Apple is a unique company, in a few different ways. It is one of the few companies that had a small but cult like customers / followers initially and was able to expand from that small niche to the biggest company in the World. Apple's customer base now spans Globally across billions of people. So Apple cannot operate like the same company it was when it had only millions of customers. Another thing is that anything written about Apple these days on the Internet garners a lot of publicity and the negative writings garner even more. These two things are sort of my disclaimers about this column and bear there two points as you read further.
How did I become an Apple fanboy? Definitely not by using the iPhone, not even by the iPod. My love for Apple products started with the Mac and Mac OS like many others. Every other Apple product I own and love need to be grateful to the Mac for that was the seed in my mind. Over the years Macs have evolved. They've always been expensive and in my mind, I justified that by saying though both a BMW 3 series and a Nissan Altima are cars, they cannot be compared and contrasted in the same strata. I have used only three Macs in the last 11 years, the black plastic MacBook in 2006, a 13" Aluminum MacBook Pro in 2011 and the current 15" MacBook Pro Ibought in 2015. I've loved all three of them and couldn't have lived without them. Each one of there required some sort of adjustments on my part to be made, be it the lack of DVD drive or the lack of ethernet port or something along those lines. But all there compromises seemed minor compared to the overall value and utility of the MacBook. Or in other words these were compromises worth enduring. That is how I always define any Apple product. You are going to have to make compromises like paying more, having less hardware options or upgradability, lesser choice of available games (at least in the past with the Macs), etc. But in the end at least in my opinion these compromises faded into oblivion when you started using the product, thanks to Apple's simplicity and elegance both in its hardware and software. But has this balance shifted in the last few years? Or is the answer to the question, "When to buy a Mac?" as of today is, "Certainly not now"?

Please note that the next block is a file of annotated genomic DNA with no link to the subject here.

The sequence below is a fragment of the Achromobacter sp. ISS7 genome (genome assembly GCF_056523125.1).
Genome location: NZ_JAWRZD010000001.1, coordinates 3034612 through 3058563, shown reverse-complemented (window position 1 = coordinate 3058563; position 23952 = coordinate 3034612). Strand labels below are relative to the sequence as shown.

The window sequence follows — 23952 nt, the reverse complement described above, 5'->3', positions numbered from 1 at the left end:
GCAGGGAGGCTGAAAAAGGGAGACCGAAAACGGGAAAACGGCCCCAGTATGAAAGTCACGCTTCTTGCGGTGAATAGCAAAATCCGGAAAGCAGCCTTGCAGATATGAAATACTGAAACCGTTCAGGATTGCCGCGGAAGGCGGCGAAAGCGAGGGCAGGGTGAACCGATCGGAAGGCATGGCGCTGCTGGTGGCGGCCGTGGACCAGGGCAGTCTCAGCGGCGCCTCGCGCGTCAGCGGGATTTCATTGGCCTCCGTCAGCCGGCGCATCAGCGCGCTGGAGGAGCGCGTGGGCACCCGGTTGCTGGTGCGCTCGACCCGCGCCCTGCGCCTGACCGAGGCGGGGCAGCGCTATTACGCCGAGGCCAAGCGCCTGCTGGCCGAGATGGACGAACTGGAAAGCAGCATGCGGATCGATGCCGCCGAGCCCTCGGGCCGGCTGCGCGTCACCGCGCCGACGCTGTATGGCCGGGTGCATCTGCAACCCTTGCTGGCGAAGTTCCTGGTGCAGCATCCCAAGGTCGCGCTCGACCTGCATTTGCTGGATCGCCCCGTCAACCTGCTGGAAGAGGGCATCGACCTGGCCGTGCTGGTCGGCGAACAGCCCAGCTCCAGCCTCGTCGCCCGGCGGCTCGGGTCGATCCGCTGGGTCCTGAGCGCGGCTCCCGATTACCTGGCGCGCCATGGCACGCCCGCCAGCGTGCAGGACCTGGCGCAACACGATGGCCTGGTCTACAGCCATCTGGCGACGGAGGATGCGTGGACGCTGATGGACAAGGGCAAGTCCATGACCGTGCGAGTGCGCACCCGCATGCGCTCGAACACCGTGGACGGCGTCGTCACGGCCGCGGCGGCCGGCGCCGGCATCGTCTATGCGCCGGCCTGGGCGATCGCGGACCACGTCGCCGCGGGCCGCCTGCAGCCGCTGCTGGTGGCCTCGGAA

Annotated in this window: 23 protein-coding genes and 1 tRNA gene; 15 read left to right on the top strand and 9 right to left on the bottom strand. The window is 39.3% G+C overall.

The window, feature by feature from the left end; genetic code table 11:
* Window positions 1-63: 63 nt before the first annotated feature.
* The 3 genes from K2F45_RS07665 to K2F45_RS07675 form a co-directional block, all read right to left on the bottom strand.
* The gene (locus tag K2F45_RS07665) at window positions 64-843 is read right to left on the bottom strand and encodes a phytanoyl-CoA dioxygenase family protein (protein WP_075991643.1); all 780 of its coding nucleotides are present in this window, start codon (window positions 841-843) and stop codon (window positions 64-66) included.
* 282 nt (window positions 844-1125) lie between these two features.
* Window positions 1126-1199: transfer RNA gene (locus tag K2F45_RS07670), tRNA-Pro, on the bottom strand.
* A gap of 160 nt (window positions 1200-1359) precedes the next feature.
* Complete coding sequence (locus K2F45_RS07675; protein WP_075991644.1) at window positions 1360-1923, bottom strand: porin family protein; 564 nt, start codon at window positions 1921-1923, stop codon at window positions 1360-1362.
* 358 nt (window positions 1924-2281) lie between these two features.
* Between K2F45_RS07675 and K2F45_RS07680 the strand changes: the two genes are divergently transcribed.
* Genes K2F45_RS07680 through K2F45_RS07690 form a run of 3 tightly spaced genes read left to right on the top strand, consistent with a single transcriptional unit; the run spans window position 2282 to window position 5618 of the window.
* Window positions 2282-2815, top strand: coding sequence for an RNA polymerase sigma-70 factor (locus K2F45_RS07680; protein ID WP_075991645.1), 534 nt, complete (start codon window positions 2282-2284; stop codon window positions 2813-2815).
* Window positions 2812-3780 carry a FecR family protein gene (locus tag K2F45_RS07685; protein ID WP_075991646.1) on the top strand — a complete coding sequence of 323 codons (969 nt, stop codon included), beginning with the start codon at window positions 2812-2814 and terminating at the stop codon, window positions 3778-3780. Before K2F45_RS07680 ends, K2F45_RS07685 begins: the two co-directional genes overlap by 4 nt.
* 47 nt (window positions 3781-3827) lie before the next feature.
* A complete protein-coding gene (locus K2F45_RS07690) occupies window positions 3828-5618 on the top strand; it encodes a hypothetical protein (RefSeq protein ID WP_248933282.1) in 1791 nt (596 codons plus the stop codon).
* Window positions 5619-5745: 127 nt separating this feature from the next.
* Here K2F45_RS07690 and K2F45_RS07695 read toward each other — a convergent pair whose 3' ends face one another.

First let us look at the reason(s) for why in my opinion the answer to "When to buy a Mac"? is "Probably not now"!
- Apple's computers have generally been less frequently updated or redesigned in the last few years.
- Apple has been surprisingly inconsistent about its computers, case in point, the Mac Pro. After famously dissing out at the critics, Apple's Phil Schiller introduced the newly designed Mac Pro a few years ago, promising to keep that category healthy and alive. Its almost the end of 2016 and not even a word has been said about the Mac Pro by Apple and the product has not been updated since its introduction, not even minor processor or graphics updates. But Apple still sells it in store and online. And lastly Apple has not breathed a word about the long past due for a redesign Mac Mini!